Spotted sunfish are olive-green to brown in color, with black or reddish spots on the base of each scale forming rows of dots on its sides.
The preferred habitat is slow-moving, heavily vegetated streams and rivers with limestone, sand, or gravel substrates.
A nest-builder that tends to be more solitary than other members of the sunfish family. Males are very aggressive and antagonistic toward other fish in their nesting area. They generally feed on the bottom, but will rise to the surface to feed. The bulk of their diet consists of a variety of plants and animals that are usually associated with aquatic vegetation, brush, or rubble.
0.83 lbs. Big Catch: 8 inches or 0.50 lbs.
Fishing Tips and Facts:
Because of its small size spotted sunfish have limited food value, but it is a feisty panfish. The same methods of fishing discussed for the redbreast sunfish apply for the spotted sunfish.
The spotted sunfish (Lepomis punctatus) is a member of the freshwater sunfish familyand order . The , and red-spotted sunfish are closely related species. Lepomis punctatus is olive-green to brown in color with black to reddish spots at the base of each scale that form rows of dots on the side. The scientific name punctatus refers to this spotted pattern. It was first described in 1831 by .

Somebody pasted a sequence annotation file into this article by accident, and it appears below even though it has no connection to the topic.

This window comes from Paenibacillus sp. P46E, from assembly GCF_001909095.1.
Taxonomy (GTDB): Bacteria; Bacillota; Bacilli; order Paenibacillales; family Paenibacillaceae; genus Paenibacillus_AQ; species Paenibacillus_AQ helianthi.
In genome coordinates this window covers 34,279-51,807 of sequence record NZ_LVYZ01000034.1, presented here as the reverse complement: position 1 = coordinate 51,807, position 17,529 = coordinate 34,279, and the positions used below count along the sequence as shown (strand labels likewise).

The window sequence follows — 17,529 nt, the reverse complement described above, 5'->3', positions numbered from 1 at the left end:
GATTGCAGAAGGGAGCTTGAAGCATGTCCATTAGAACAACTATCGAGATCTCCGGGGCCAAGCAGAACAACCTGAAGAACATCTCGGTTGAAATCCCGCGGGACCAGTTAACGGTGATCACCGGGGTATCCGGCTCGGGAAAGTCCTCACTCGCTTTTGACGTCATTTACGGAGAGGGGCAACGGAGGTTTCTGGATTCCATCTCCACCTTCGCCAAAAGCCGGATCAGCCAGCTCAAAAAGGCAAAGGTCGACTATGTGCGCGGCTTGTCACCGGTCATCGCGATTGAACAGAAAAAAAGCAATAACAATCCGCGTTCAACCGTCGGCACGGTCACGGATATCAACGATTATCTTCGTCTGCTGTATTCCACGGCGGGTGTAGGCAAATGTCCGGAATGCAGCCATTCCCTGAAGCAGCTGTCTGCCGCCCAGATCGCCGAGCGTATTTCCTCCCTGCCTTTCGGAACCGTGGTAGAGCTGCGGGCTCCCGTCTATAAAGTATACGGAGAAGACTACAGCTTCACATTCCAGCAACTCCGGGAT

The spotted sunfish is a warmwater native of the Southeastern United States that inhabits areas of slow moving water. It is a benthic insectivore. Spotted sunfish do not commonly exceed 10 cm and a weight of 3 oz. It has some value as aand is occasionally caught by anglers. Spotted sunfish exhibit similar breeding behavior to other sunfishes. A single male guards a nest with multiple females. As of November 2012, it has not been evaluated by the and shows little danger of decline or high sensitivity to habitat changes. It has been suggested that it could be used as an indicator species, making it valuable to stream management. The spotted sunfish is a habitat generalist, but prefers complex habitats. It has not been established as an invasive species in other parts of the world.
Originally Lepomis punctatus andwere both classified as the same species Lepomis punctatus. Morphological differences and molecular evidence supported a significant difference in the eastern and western species of Lepomis punctatus. The species was divided into subspecies Lepomis punctatus punctatus in the east and Lepomis punctatus miniatus in the west. Later (1992) miniatus was elevated into its own species.
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